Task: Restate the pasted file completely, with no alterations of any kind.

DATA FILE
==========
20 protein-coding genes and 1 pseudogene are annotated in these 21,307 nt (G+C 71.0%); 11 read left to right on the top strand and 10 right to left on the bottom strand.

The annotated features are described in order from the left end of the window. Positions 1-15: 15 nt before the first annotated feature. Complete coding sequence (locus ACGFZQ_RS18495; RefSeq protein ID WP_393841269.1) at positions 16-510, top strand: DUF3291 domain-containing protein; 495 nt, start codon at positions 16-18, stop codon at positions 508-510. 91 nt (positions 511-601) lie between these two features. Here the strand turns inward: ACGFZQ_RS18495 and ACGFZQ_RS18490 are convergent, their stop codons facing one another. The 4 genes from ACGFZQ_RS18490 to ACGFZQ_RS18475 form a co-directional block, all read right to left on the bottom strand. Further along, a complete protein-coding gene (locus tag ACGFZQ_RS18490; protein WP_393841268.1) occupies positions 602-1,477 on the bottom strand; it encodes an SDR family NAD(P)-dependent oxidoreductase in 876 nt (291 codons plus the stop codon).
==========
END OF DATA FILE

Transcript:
20 protein-coding genes and 1 pseudogene are annotated in these 21,307 nt (G+C 71.0%); 11 read left to right on the top strand and 10 right to left on the bottom strand.

The annotated features are described in order from the left end of the window. Positions 1-15: 15 nt before the first annotated feature. Complete coding sequence (locus ACGFZQ_RS18495; RefSeq protein ID WP_393841269.1) at positions 16-510, top strand: DUF3291 domain-containing protein; 495 nt, start codon at positions 16-18, stop codon at positions 508-510. 91 nt (positions 511-601) lie between these two features. Here the strand turns inward: ACGFZQ_RS18495 and ACGFZQ_RS18490 are convergent, their stop codons facing one another. The 4 genes from ACGFZQ_RS18490 to ACGFZQ_RS18475 form a co-directional block, all read right to left on the bottom strand. Further along, a complete protein-coding gene (locus tag ACGFZQ_RS18490; protein WP_393841268.1) occupies positions 602-1,477 on the bottom strand; it encodes an SDR family NAD(P)-dependent oxidoreductase in 876 nt (291 codons plus the stop codon).